"I focus my mind by making noodles"
November 26, 2015 4:40 PM   Subscribe

Korean Buddhist temple cooking has been preserved by Buddhist nuns for over 1,600 years. One of its practitioners, Jeong Kwan, has been celebrated by chefs such as Eric Ripert from Le Bernardin in New York City. Korean temple cuisine is vegan, made without meat, fish, dairy, garlic, or onions. Layers of flavor are achieved through use of fermented, pickled, and dried ingredients. The preparation and consumption of the food are seen as part of Buddhist practice.

Not all meals at Buddhist temples involve over 25 different dishes. Balu-gongyang is a communal meal practice unique to Korean Buddhist temples:
Balu-gongyang begins with the three clapping-sound of jukbi (a bamboo instrument), and the diners first offer a pre-meal half-bow and a sacred chant. Participants sit in the lotus position on the floor and do not speak or make noise during the ceremony. The participants then neatly unfold the wrapping cloth and arrange the four bowls on the place-mat, removing the spoon and chopsticks to place them on the smallest bowl. With another jukbi clap, the servers pour water in the bowls, and the participants rinse each bowl in sequence, leaving it in the smallest bowl at the end. The rice, soup and side dishes are then served, and each takes as much food as one can eat. When everyone has been served, a silent prayer is offered, and one begins the meal in full concentration of the present task. A piece of kimchi is rinsed in the soup to be used for cleaning the bowls at the end. As the end of the ceremony nears, a jukbi clap announces the serving of tea, poured into the empty rice bowl. The remaining piece of kimchi is used to clean the rice bowls, and the liquid is poured into the soup bowl and the side dish bowl for cleaning. Leaving the bowls spotless, participants then drink tea and eat the last piece of kimchi.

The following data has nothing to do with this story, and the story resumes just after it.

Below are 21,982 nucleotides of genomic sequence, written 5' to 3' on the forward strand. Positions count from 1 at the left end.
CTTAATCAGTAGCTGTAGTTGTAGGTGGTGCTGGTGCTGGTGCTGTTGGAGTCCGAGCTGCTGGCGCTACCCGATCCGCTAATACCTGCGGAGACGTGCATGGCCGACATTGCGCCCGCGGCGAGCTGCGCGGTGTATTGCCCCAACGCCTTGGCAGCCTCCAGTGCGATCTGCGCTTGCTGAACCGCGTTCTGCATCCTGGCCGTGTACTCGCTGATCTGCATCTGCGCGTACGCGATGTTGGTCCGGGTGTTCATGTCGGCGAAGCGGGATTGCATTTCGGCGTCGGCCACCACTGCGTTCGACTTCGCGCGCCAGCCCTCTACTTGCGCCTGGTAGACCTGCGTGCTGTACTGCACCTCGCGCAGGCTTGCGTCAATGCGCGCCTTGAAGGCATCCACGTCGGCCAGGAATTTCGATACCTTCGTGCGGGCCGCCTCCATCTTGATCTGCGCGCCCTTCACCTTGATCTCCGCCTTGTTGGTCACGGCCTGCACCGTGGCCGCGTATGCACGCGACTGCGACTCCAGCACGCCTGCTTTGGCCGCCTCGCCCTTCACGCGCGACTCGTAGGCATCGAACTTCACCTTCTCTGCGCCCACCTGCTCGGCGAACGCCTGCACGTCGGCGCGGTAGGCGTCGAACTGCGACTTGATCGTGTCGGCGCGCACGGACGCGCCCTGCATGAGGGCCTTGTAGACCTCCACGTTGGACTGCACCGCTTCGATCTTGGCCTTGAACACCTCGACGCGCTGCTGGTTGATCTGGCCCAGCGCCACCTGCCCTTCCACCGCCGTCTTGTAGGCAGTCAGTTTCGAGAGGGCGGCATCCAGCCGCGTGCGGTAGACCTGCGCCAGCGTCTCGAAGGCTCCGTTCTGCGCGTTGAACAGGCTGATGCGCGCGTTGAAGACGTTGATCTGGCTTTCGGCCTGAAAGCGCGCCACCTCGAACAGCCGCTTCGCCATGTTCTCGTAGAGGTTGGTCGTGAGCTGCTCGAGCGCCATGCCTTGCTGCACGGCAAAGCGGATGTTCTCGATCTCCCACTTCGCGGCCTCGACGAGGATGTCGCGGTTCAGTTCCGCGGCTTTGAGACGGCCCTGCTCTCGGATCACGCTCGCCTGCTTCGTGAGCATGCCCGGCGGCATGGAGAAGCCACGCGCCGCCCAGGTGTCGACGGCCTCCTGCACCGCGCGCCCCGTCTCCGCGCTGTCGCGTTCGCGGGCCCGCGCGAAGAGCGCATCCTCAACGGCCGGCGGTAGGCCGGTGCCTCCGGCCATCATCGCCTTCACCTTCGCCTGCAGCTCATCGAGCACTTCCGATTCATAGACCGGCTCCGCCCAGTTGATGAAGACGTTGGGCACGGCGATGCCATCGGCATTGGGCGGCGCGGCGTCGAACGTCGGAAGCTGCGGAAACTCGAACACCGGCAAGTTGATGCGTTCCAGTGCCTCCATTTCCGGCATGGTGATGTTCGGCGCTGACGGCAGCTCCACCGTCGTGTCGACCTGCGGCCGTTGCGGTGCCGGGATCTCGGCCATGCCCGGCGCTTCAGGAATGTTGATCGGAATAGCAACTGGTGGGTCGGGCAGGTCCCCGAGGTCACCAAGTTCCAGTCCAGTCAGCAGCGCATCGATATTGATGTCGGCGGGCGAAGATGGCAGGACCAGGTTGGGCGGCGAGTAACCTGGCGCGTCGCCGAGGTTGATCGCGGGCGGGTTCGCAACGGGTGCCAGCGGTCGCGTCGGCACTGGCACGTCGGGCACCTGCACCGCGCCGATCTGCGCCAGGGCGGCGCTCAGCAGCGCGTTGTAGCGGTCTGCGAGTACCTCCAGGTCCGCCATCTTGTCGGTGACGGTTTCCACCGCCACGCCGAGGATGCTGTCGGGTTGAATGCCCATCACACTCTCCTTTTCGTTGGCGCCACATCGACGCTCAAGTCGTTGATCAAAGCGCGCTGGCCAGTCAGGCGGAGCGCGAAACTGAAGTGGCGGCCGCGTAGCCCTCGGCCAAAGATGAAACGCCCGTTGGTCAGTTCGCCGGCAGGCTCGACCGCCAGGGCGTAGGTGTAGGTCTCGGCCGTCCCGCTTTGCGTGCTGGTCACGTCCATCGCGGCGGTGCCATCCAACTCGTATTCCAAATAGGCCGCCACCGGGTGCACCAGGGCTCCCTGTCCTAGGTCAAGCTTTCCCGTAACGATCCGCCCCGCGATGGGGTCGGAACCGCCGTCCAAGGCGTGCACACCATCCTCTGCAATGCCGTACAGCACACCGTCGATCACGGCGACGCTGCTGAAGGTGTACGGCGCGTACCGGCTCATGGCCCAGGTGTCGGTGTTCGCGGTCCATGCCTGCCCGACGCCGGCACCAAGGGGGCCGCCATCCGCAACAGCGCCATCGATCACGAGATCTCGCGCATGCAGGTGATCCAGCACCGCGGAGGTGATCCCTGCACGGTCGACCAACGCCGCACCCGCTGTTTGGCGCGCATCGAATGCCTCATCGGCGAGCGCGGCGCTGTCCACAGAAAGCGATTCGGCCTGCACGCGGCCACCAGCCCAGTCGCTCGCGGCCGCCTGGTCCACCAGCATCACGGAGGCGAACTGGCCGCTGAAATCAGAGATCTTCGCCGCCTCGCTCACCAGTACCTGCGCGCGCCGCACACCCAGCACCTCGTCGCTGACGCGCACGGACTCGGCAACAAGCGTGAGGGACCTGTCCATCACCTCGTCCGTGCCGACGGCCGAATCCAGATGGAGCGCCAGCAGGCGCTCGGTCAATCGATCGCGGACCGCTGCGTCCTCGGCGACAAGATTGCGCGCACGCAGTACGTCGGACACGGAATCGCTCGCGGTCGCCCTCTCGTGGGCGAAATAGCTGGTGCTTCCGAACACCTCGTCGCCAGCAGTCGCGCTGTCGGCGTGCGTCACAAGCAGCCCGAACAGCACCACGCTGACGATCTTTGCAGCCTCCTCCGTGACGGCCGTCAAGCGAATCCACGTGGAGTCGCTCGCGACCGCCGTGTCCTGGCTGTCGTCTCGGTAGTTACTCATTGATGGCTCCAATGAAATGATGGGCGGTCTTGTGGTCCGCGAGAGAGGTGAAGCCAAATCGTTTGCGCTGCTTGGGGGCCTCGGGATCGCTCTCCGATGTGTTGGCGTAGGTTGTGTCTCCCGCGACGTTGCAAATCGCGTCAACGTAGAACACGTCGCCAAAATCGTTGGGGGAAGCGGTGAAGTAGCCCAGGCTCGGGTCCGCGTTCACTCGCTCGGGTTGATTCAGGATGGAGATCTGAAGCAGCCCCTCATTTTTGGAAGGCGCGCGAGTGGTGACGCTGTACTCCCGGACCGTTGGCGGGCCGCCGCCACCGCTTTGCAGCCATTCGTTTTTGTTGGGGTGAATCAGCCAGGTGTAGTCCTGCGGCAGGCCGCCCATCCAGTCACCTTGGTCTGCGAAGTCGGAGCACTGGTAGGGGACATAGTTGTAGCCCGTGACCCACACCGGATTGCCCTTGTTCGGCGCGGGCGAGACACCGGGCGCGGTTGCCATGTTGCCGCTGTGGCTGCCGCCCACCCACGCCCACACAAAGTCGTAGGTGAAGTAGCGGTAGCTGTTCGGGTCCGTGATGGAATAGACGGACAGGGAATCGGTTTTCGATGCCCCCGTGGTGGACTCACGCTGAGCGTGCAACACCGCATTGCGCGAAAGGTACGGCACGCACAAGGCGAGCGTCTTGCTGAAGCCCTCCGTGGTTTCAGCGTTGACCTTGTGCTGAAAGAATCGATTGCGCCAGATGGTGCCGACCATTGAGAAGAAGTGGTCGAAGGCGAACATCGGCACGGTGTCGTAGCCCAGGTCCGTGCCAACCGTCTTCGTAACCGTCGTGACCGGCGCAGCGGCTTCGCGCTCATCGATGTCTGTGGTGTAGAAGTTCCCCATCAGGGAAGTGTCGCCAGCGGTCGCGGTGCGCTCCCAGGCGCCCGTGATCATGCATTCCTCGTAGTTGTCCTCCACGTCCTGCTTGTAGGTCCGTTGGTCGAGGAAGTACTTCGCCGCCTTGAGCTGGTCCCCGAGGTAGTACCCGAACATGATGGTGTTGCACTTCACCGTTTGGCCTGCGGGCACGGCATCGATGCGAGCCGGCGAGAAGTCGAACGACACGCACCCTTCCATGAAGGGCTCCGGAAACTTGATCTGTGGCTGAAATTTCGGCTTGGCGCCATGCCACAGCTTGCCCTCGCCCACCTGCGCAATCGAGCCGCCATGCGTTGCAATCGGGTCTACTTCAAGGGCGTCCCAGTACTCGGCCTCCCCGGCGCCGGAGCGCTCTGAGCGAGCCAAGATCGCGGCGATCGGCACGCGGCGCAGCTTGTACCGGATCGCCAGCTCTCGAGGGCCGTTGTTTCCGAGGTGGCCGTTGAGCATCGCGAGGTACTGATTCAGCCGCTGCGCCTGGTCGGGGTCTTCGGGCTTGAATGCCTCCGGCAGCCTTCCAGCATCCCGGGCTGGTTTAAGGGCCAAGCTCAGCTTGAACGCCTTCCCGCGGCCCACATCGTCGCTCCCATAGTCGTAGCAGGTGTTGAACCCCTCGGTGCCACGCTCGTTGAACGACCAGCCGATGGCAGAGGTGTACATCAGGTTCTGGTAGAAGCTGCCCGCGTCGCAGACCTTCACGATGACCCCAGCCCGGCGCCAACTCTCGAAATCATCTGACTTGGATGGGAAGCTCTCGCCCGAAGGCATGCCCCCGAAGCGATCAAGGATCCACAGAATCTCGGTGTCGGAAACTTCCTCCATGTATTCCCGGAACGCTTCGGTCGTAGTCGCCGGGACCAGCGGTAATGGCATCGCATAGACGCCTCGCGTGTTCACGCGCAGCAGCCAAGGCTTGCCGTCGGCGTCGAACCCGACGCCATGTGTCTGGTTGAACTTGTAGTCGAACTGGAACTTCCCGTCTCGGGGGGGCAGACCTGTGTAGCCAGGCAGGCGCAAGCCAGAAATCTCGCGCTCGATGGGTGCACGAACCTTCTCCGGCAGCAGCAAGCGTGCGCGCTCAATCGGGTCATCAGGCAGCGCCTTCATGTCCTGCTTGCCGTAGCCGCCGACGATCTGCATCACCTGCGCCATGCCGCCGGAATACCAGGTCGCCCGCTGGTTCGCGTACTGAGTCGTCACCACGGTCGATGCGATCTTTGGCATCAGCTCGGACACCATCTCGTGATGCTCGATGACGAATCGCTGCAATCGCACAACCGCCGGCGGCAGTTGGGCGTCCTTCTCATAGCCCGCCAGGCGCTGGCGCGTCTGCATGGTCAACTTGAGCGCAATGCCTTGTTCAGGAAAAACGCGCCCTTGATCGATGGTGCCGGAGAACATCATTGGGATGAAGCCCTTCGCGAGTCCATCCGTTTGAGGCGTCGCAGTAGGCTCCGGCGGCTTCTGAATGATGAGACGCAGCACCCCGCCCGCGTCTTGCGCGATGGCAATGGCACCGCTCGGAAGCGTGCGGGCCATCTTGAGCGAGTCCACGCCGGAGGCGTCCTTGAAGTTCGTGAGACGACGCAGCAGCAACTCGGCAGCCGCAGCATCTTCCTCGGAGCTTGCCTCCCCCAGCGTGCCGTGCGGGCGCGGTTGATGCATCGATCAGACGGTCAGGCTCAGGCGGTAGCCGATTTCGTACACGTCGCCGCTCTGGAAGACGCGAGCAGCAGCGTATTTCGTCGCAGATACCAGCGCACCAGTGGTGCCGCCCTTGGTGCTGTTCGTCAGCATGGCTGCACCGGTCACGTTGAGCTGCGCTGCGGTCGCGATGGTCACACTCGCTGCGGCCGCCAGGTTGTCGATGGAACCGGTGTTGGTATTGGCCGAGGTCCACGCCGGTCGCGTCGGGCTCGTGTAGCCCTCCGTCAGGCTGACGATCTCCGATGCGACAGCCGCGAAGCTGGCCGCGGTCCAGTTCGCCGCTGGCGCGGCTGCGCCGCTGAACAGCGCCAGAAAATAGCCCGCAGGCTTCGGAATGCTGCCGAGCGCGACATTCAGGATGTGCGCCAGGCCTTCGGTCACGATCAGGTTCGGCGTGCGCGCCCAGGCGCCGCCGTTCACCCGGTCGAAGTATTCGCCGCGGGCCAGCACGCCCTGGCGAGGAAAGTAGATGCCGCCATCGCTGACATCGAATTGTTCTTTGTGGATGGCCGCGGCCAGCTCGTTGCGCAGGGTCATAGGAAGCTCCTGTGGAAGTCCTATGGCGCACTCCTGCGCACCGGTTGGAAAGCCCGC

The water poured in the beginning is used for the final rinse of the bowls, using the fingers if necessary. The final rinse is poured into a bucket for inspection, and if the head monk finds a speck of food, the diners are expected to drink the left-over cleaning water. If the final rinse is clean, the water is poured out in front of the dining hall in a symbolic offering to the Hungry Ghosts.
posted by needled (12 comments total) 57 users marked this as a favorite